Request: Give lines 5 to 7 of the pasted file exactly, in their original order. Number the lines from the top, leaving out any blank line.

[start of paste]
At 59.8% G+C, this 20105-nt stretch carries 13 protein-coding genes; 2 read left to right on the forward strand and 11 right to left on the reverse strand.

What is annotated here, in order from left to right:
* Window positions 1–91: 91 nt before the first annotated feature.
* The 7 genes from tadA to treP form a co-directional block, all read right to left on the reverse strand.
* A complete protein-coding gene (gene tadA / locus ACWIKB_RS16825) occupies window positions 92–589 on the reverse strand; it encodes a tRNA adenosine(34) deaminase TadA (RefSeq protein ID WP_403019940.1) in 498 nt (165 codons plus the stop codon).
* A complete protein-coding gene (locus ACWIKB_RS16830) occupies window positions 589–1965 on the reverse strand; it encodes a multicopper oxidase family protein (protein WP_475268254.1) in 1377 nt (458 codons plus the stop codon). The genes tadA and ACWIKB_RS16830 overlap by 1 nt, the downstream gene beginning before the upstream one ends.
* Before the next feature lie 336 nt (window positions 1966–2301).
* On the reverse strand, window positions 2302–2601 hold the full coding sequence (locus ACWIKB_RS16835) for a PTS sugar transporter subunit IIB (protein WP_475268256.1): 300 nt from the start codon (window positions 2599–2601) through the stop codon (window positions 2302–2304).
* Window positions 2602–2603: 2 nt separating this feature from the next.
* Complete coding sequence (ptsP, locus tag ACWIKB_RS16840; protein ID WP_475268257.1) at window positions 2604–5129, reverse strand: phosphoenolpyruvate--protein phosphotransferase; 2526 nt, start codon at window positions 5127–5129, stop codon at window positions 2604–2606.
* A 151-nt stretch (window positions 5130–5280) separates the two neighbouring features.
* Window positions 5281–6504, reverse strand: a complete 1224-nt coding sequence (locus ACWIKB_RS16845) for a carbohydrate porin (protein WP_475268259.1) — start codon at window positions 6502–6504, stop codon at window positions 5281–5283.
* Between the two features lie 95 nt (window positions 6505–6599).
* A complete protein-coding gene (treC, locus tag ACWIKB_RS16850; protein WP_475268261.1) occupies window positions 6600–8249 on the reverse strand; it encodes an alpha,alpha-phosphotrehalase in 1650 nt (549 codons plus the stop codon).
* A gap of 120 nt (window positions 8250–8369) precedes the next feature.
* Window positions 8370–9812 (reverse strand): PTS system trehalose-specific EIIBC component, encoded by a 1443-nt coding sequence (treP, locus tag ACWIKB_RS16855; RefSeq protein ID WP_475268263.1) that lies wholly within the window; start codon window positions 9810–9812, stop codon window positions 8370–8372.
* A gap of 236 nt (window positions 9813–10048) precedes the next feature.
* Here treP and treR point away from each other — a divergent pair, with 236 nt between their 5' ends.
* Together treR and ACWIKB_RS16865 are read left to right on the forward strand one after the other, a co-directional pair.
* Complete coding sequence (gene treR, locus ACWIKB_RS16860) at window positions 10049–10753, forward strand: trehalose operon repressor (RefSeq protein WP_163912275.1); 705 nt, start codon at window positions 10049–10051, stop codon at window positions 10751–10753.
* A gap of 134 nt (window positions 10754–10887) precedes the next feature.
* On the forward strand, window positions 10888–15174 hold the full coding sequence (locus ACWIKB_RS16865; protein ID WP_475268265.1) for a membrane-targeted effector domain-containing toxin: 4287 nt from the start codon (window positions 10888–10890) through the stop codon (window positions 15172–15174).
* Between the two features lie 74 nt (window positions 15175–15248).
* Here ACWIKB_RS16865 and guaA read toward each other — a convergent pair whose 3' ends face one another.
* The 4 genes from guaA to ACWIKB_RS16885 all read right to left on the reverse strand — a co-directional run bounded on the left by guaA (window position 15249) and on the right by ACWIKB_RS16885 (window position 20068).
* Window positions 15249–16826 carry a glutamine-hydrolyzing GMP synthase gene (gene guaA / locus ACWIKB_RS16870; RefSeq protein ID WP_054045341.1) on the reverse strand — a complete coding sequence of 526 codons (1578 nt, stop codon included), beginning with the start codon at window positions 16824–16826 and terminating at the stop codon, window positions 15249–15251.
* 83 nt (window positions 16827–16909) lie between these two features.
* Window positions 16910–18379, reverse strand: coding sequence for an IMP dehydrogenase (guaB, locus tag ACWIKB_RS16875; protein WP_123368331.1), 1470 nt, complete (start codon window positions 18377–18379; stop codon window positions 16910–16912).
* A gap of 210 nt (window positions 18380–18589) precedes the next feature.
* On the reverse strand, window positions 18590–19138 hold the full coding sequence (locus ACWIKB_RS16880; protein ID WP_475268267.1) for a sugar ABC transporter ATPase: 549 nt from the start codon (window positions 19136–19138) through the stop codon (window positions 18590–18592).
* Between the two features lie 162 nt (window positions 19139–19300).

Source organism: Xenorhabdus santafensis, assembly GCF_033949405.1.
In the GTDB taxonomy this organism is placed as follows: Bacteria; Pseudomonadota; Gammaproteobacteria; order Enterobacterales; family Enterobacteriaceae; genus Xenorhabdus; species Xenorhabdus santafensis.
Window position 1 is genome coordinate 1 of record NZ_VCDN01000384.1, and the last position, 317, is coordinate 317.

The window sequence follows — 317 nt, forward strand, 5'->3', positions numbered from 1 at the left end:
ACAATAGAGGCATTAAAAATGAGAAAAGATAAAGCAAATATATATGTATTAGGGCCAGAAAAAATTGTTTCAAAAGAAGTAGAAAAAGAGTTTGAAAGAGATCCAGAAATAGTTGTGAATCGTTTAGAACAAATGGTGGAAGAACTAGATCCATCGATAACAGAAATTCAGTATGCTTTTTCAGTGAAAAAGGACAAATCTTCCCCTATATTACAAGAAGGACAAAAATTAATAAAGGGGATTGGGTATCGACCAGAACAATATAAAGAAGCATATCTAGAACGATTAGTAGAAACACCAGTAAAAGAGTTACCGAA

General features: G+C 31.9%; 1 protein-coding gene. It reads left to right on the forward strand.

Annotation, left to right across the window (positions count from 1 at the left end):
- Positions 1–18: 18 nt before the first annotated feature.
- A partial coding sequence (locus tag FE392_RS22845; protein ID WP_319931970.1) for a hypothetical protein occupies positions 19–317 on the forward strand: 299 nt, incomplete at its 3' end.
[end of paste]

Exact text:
* A complete protein-coding gene (gene tadA / locus ACWIKB_RS16825) occupies window positions 92–589 on the reverse strand; it encodes a tRNA adenosine(34) deaminase TadA (RefSeq protein ID WP_403019940.1) in 498 nt (165 codons plus the stop codon).
* A complete protein-coding gene (locus ACWIKB_RS16830) occupies window positions 589–1965 on the reverse strand; it encodes a multicopper oxidase family protein (protein WP_475268254.1) in 1377 nt (458 codons plus the stop codon). The genes tadA and ACWIKB_RS16830 overlap by 1 nt, the downstream gene beginning before the upstream one ends.
* Before the next feature lie 336 nt (window positions 1966–2301).